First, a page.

Summary: Combining neuroimaging data with machine learning, researchers have identified patterns of brain activation during reward anticipation, associated with an increased risk of developing bipolar disorder. The patterns of neural activation predict the severity of mania symptoms in young adults who have not yet developed the disorder.
Patterns of brain activation during reward anticipation may help identify people most at risk for developing bipolar spectrum disorders (BPSD), according to a study in Biological Psychiatry: Cognitive Neuroscience and Neuroimaging. Mania in people with BPSD is often accompanied by impulsivity, including impulsive responses to potential rewards. In the study, patterns of neural activation during a reward task predicted the severity of the mania symptom in young adults who have not yet developed the disorder.
“Given that emerging manic symptoms predispose to bipolar disorders, these findings can provide neural biomarkers to aid early identification of bipolar disorder risk in young adults,” said first author Leticia de Oliveira, PhD, Federal Fluminense University, Brazil.
Having a family member with BPSD puts a person at risk for the disorder, but the relationship doesn’t provide enough information to make decisions about potential interventions to help delay or prevent the disorder. The new study shows for the first time that brain activation patterns could be used to predict BPSD risk on an individual level. “These findings could be potentially used to guide the development and choice of early therapeutic interventions, reducing the significant social costs and deleterious outcomes associated with the disorder in these vulnerable individuals,” said Dr. Oliveira.
To be sure that the approach would apply to anyone at risk, Dr. Oliveira and colleagues performed the brain imaging in a transdiagnostic group of young adults–the participants had a variety of psychiatric complications, but none had yet developed BPSD.
Of the whole brain, activation in a brain region used during decision making in reward contexts called the ventrolateral prefrontal cortex (vlPFC), contributed the most to the prediction of symptom severity. This suggests that vlPFC activity, in particular, may be useful to predict the severity of mania symptoms associated with BPSD risk in young adults.
“This study shows how the powerful combination of computational image analysis tools and functionally targeted task fMRI (in this case reward processing) can provide insights into the neural systems underlying symptoms that may indicate liability to mania, in a young, non-bipolar transdiagnostic group of psychiatric patients,” said Cameron Carter, MD, Editor of Biological Psychiatry: Cognitive Neuroscience and Neuroimaging.
The researchers replicated the results and the role of the vlPFC in a second independent sample of young adults in the same study, further confirming the potential utility of neural activation in this brain region as a biomarker for BPSD risk.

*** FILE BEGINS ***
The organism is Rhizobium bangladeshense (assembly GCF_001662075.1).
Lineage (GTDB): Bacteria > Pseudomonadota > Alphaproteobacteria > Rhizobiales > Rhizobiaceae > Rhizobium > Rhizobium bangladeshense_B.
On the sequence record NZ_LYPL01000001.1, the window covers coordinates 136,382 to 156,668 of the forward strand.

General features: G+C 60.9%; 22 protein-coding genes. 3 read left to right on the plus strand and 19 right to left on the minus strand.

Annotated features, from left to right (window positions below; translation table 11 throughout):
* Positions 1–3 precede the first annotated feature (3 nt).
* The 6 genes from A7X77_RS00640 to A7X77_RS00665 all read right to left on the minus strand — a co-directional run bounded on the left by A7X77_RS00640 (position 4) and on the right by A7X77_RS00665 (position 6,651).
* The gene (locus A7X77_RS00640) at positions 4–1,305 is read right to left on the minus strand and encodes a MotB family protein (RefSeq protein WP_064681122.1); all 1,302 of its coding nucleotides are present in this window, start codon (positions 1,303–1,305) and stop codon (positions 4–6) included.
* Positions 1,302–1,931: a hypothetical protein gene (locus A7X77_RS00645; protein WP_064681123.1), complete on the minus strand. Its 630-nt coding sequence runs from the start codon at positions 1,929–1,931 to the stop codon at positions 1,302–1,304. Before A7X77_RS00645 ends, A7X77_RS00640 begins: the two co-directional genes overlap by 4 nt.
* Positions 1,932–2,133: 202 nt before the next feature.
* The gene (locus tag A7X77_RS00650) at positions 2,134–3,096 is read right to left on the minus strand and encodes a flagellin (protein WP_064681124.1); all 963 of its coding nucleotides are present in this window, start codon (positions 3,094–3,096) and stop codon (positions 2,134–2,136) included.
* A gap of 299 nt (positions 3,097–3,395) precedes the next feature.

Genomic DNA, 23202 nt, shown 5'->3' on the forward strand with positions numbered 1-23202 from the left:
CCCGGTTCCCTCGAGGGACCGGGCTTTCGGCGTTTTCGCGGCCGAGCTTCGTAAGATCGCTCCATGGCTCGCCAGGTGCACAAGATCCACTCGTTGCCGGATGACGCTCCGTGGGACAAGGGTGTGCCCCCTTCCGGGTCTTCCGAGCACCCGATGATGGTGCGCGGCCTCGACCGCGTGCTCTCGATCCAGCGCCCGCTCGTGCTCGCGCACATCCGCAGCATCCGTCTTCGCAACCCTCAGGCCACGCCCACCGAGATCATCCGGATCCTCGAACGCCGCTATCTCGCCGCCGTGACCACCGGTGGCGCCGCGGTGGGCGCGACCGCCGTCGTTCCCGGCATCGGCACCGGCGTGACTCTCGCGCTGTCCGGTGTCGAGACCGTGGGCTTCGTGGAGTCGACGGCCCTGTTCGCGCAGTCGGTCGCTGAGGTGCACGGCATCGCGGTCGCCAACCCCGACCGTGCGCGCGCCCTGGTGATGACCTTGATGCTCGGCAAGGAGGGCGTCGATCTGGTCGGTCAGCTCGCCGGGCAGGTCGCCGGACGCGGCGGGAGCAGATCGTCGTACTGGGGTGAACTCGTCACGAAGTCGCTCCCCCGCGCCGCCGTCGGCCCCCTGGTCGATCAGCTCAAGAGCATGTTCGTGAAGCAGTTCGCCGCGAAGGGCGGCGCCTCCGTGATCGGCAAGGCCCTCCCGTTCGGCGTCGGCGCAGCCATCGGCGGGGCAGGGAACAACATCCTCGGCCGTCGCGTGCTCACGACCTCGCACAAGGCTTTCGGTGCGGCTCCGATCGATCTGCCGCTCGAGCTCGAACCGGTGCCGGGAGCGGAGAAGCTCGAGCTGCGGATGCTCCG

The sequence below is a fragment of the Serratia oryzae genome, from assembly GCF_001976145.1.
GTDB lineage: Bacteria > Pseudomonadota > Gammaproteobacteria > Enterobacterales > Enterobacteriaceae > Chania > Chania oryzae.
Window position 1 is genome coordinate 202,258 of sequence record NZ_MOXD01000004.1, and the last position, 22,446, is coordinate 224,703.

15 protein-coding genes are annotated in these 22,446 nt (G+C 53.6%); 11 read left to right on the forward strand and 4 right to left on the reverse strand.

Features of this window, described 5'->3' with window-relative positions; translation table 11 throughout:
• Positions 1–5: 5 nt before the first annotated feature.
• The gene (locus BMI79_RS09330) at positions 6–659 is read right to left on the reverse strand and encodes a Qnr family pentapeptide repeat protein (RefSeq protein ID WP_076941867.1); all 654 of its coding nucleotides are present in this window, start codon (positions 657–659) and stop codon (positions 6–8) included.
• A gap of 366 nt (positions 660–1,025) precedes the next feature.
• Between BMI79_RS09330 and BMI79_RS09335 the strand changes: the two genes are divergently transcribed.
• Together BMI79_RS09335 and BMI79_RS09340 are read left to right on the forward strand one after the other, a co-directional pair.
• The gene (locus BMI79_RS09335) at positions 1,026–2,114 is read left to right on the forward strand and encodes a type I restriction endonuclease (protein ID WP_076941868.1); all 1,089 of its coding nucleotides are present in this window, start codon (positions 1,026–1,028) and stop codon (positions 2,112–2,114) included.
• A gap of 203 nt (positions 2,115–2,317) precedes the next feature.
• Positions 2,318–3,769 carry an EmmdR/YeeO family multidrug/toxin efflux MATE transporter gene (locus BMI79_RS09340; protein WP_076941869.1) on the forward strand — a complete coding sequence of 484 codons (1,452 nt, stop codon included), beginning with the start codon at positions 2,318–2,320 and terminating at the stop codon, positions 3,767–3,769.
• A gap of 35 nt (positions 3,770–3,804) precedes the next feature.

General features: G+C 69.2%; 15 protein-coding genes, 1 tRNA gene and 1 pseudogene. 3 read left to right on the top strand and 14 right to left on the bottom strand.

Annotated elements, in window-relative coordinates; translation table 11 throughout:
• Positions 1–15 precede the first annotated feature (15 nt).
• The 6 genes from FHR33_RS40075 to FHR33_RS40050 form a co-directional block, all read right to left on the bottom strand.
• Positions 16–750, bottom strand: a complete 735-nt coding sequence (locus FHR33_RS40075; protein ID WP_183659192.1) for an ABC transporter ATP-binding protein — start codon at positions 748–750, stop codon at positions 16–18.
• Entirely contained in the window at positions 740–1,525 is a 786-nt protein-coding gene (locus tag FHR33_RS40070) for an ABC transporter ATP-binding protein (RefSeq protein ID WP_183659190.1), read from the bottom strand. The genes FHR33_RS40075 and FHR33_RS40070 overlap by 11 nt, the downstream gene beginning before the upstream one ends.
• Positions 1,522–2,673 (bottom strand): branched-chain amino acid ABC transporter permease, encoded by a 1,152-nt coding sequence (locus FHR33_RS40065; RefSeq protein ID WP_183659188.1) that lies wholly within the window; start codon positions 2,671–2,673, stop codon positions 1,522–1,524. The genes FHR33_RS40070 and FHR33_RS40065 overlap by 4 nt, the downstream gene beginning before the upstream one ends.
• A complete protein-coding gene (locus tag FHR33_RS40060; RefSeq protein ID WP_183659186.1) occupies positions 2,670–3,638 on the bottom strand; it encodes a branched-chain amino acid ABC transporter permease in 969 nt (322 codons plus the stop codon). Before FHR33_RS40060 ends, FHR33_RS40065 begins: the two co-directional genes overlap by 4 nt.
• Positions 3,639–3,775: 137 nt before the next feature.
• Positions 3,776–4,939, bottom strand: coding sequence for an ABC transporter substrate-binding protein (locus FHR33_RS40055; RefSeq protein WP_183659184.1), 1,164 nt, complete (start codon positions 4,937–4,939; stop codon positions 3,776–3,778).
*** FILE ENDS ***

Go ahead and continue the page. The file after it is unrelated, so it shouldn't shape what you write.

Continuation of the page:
About this neuroscience research article
Source: Elsevier Media Contacts: Rhiannon Bugno – Elsevier Image Source: The image is in the public domain.
Predicting Bipolar Disorder Risk Factors in Distressed Young Adults From Patterns of Brain Activation to Reward: A Machine Learning Approach
Background The aim of this study was to apply multivariate pattern recognition to predict the severity of behavioral traits and symptoms associated with risk for bipolar spectrum disorder from patterns of whole-brain activation during reward expectancy to facilitate the identification of individual-level neural biomarkers of bipolar disorder risk.
Methods We acquired functional neuroimaging data from two independent samples of transdiagnostically recruited adults (18–25 years of age; n = 56, mean age 21.9 ± 2.2 years, 42 women; n = 36, mean age 21.2 ± 2.2 years, 24 women) during reward expectancy task performance. Pattern recognition model performance in each sample was measured using correlation and mean squared error between actual and whole-brain activation–predicted scores on behavioral traits and symptoms. Results In the first sample, the model significantly predicted severity of a specific hypo/mania-related symptom, heightened energy, measured by the energy manic subdomain of the Mood Spectrum Structured Interviews (r = .42, p = .001; mean squared error = 9.93, p = .001). The region with the highest contribution to the model was the left ventrolateral prefrontal cortex. Results were confirmed in the second sample (r = .33, p = .01; mean squared error = 8.61, p = .01), in which the severity of this symptom was predicted using a bilateral ventrolateral prefrontal cortical mask (r = .33, p = .009, mean squared error = 9.37, p = .04). Conclusions The severity of a specific hypo/mania-related symptom was predicted from patterns of whole-brain activation in two independent samples. Given that emerging manic symptoms predispose to bipolar disorders, these findings could provide neural biomarkers to aid early identification of individual-level bipolar disorder risk in young adults.